There's a guy that I see on the streets of Victoria sometimes, who has undergone some scarring. He's a very striking looking young man. He appears to be afro-asiatic, I'm guessing from Southern Ethiopia or Somalia. After seeing him several times, it doesn't look shocking to me at all. It just indicates that he is from an entirely different culture, that has different standards of beauty. And some of it isn't necessarily about beauty. In some cultures, a young man will receive a certain mark when he kills a leopard or completes some other milestone that means that he is a man now. There are markings that let others know if someone is married or engaged. There are many other markings that tell of a person's social status.

I remember my mother commenting at one time about how horrible some of this stuff was. Yet here in North America, we have people going to the doctor for liposuction or to have their chins extended or shortened, and the list goes on.

Anything unusual that we do to our appearance, is bound to be observed by others. I think the more extreme cases are meant to send a message. I had a young fellow working for me, who had a tattoo of a dragon on his neck and face. When he was a teenager, he got this to show people that he was a tough guy, and he wanted to look tough. Now that he's approaching 30, he wants to get rid of it, because he feels that it limits him, both socially and professionally.

Makeup can be washed off, so I think the most important issue concerning it, is probably toxicity. Lead oxide and mercury were historically used in makeup. Things have improved since then, but there are constantly news stories warning of problems in that regard.
Maori-Moko-275x376.jpg
[Thumbnail for Maori-Moko-275x376.jpg]
This old Maori guy knows he looks good
1e97f52fe977a971c34cbe368d05b412-tribal-women-tribal-people.jpg
[Thumbnail for 1e97f52fe977a971c34cbe368d05b412-tribal-women-tribal-people.jpg]
I think this guy is Tuareg
S0010116.jpg
[Thumbnail for S0010116.jpg]
This took some dedication. Many Nilotic tribes have scarification for both men and women
24951812482_264e9bb1b3_m.jpg
[Thumbnail for 24951812482_264e9bb1b3_m.jpg]
 
pioneer
master steward
Posts: 5069
Location: Missoula, MT
761
books food preservation forest garden hugelkultur purity
  • Mark post as helpful
  • send pies
  • Quote
  • Report post to moderator
I think this is encouraging. When even those in the fashion/beauty industry are finding ways to appreciate, support, advocate and enjoy natural beauty, I think that's a good thing.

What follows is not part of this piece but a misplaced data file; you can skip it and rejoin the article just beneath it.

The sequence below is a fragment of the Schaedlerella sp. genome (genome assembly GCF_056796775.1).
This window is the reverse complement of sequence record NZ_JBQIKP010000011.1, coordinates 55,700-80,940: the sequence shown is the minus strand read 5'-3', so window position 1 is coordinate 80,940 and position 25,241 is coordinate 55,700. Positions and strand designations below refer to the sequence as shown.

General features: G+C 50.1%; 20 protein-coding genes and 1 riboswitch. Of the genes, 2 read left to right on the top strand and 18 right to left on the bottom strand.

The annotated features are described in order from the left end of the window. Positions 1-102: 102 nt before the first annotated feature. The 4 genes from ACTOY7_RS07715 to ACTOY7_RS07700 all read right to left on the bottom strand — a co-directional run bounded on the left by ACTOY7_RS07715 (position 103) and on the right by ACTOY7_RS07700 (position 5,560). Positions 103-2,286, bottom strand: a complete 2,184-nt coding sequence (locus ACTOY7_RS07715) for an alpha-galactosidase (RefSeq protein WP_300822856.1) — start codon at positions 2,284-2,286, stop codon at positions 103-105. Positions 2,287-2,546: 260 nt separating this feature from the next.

This vlogger is recommending a few products here, though in a very non-pushy way and she is including alternatives - especially the DIY and natural ones.

Note that some YouTube commenters had concerns about tea tree oil in a diffuser and coconut oil clogging pores for some people, so of course YMMV.




 
Jotham Bessey
Posts: 117
Location: Newfoundland, Canada
solar woodworking
  • Mark post as helpful
  • send pies
  • Quote
  • Report post to moderator
"it's definitely something I recommend for everybody" AAAnndd there she lost her credibility. Some people need to take steps to keep their skin dry, not moisturize it. If you have skin like mine, don't put oil on it!
It's time to start realizing that everybody's body is different and each person needs to find what works best for his/her body.
 
pollinator
Posts: 2021
Location: Cincinnati, Ohio,Price Hill 45205
70
forest garden trees urban
  • Likes 4
  • Mark post as helpful
  • send pies
  • Quote
  • Report post to moderator
This black man grew up with a mother with natural hair who wore noticeable makeup on special occasions.
When my sisters wanted to straighten their hair and wear make up, my father objected strenuously.
He put a huge load of cultural guilt on them,that persisted for a long time,maybe to this day.
My mother would occasionally straiten her hair, as a gift to her mother,who thought  an Afro on a woman was anathema.
Later, when her own daughters started dredding her hair,she reacted in the same way her mother had reacted to her Afro...
She got better,but the irony of the situation was thick and heavy😏
My own daughter is only nine,but she is 5' tall and black.
I fear the way society treats girls, brown girls, girls in makeup  as older than they are.
Also, people have been commenting on her beauty since she was a baby,men and women handing us money to go spend on her!
Yeah, I'm terrified. But she is innocent.
So we let her play with make-up.
But we have made it clear that other people wear makeup to look like her. To have clear skin, rosy cheeks, long lashes etc.
She's cool with that🤗
Meanwhile I  struggle to quench my bias against hair weaves and false eyelashes.
My own wife has called me out,noting I always complement her eyes more when she has on a little eyeliner.😶
Getting some idea of who your dealing with by how they look is necessary. We recognize bees,with their dangers and potential by how they look.
Of course,  there are many species that imitate the bee, to prey on them or to borrow  their fearsome reputations.
I wore a button down shurt and tie for work till I was 30.
It wasn't who I was, but it was adaptive.
I have a collection of extremely impractical hats from fez to fedora. I don't wear them anymore, but once I was notorious for my crazy headwear.